“Art (Hi)Stories“ began in 2017 as a local initiative that meets children from the age of 3 to 12 years with the history of art in museum and/or educational settings. In Varna, a Bulgarian city where museums are predefined as adult spaces and museum education is not common, the project aims to welcome children into the two major city museums - Archeological Museum of Varna and City Art Gallery “Boris Georgiev” - in a way which respects the children's personalities and voices and makes them matter. An important goal is to initiate a two-way dialogue between spaces, artefacts and children - allowing the children to act not only as consumers and connoisseurs but also as competent citizens and as creators of visible culture of mutual respect while marking public places with their own, lasting traces of creativity, imagination and knowledge.

As a result, in 2019 the book "Истории за изкуството" ("Art (Hi)Stories") was published in Bulgarian. It contains notes on the methodology (mainly influenced by Vigotsky's constructivism and the Reggio Emilia approach) as well as a full documentation of one project cycle (09.2018/05.2019): drawings and stories by 18 children participants in the project. The book aims to make visible the versatile and unique potential which art has for the holistic development of the personality in early age. Detailed individual analysis of the pedagogical documentation has further been used to look closer at and put human development phenomena like the egocentrism stage or neuron mirroring in a new light. This way more unusual aspects of the relationships between art and play; imagination and representation; drawing and communication became visible, allowing us new insights into the complex and multifaceted relationship between art and life.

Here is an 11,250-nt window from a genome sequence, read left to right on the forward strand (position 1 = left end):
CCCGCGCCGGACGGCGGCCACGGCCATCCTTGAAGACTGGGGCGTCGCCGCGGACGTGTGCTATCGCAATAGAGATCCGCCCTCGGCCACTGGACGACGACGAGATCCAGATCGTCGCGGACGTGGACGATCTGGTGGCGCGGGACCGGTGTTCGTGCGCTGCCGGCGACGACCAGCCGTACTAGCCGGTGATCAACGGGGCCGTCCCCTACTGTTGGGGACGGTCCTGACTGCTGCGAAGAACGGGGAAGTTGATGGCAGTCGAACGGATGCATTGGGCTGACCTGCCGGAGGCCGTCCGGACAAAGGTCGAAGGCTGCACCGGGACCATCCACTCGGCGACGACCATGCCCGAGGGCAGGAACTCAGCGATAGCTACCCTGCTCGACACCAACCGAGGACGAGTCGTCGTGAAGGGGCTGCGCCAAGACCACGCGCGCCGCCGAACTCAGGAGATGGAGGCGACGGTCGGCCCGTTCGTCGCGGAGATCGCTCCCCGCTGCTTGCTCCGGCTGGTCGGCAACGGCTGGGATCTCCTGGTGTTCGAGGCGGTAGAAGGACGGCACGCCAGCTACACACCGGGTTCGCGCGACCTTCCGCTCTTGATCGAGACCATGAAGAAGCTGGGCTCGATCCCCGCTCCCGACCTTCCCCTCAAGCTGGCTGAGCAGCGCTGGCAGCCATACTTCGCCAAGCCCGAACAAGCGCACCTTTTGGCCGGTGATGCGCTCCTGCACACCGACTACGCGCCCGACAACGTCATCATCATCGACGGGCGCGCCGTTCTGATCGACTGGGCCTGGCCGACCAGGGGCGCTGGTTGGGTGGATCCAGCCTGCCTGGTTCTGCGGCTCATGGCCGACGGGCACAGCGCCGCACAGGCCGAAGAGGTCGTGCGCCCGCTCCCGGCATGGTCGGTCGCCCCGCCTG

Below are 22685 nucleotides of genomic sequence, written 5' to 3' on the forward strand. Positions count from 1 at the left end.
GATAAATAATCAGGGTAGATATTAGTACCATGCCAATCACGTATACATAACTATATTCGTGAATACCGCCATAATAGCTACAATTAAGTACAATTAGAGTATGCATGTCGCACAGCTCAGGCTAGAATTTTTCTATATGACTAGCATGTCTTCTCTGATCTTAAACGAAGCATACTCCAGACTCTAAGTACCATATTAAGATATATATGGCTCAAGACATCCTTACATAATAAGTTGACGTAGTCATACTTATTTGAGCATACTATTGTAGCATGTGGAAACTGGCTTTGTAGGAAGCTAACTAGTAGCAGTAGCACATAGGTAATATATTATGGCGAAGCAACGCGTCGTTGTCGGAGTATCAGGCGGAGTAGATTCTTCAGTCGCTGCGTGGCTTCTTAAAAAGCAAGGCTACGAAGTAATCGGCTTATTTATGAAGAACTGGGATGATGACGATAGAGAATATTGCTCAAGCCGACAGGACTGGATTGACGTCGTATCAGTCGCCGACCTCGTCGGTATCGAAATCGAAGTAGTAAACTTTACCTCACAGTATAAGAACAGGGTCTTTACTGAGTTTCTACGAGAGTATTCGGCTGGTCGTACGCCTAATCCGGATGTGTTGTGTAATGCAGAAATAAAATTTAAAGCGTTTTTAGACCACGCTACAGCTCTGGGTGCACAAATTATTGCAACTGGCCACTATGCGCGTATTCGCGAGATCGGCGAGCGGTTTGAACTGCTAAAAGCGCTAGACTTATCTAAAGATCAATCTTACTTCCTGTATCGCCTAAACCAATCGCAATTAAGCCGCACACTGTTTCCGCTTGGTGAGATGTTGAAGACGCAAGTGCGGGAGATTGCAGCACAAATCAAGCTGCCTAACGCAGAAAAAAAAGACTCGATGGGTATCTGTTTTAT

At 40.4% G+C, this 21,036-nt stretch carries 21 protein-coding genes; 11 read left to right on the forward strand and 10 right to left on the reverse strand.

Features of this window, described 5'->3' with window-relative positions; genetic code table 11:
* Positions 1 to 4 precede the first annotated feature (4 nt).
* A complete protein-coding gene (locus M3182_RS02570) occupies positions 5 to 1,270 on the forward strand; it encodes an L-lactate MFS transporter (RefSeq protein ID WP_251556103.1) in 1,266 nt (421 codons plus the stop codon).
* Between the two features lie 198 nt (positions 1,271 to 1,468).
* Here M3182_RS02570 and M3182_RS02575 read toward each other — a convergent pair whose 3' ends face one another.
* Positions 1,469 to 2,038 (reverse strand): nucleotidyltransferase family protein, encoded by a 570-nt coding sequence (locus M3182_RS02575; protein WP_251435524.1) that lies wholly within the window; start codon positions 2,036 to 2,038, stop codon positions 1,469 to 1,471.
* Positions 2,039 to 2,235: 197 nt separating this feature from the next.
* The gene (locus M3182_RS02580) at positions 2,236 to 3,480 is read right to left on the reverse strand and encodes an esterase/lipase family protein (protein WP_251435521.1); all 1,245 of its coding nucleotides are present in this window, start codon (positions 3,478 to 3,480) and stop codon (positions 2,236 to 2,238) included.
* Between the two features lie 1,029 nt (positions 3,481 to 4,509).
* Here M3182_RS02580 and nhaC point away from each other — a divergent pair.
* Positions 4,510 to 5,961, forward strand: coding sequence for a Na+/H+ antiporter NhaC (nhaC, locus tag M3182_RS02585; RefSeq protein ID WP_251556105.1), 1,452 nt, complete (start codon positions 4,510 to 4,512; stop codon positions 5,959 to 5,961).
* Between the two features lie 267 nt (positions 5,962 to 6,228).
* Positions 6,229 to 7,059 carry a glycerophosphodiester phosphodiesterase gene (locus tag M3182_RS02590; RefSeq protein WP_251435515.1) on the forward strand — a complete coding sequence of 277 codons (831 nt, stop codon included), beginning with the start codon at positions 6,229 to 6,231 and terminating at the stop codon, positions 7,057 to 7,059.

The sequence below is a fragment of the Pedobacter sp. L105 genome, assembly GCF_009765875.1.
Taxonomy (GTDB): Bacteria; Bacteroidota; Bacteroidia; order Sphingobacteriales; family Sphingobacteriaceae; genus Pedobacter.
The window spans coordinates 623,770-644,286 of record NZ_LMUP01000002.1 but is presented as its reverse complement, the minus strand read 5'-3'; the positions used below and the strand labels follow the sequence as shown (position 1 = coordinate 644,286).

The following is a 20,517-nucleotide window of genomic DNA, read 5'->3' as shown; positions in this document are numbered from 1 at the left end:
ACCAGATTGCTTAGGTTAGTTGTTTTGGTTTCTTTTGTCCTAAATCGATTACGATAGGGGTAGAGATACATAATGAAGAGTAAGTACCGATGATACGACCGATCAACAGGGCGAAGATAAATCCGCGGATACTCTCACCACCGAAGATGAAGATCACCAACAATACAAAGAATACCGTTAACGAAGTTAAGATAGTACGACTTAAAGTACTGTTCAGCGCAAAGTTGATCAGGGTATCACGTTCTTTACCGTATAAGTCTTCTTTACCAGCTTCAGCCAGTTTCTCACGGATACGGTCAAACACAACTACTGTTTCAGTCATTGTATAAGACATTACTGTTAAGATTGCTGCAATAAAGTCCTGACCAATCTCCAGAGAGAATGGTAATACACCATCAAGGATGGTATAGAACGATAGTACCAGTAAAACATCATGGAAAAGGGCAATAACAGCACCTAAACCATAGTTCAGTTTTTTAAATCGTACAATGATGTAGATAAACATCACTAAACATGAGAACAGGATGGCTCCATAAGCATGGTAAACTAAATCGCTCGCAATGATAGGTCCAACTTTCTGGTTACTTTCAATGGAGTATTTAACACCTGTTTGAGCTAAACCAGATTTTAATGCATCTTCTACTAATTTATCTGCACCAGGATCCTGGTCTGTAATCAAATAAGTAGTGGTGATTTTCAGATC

The initiative has had a significant local impact, helping the local community to grow knowledge and respect for the children's rights and ways to creatively participate and influence the cultural life of the city. The book's official presentation on the First National Conference about the Reggio Emilia Approach in Bulgaria has made it also popular among educators from across the country. Currently, "Art (Hi)Stories" is being further developed and has the potential to be applied as a constructivist approach to art history in art museums and schools in various cultural or social contexts. Last but not least: the pedagogical documentation of (hi)stories of art coming from children in different communities could opens new doors to the enigma of creativity and its unique potential for humankind. Walking on the path of history of art - from ancient to modern times - children's stories could help us construct a vivid and holistic image of art which is developing like an integral part of everything else: of human's creative and spiritual thinking; of nature and the outside world; of the elusive dimensions of time and relationships.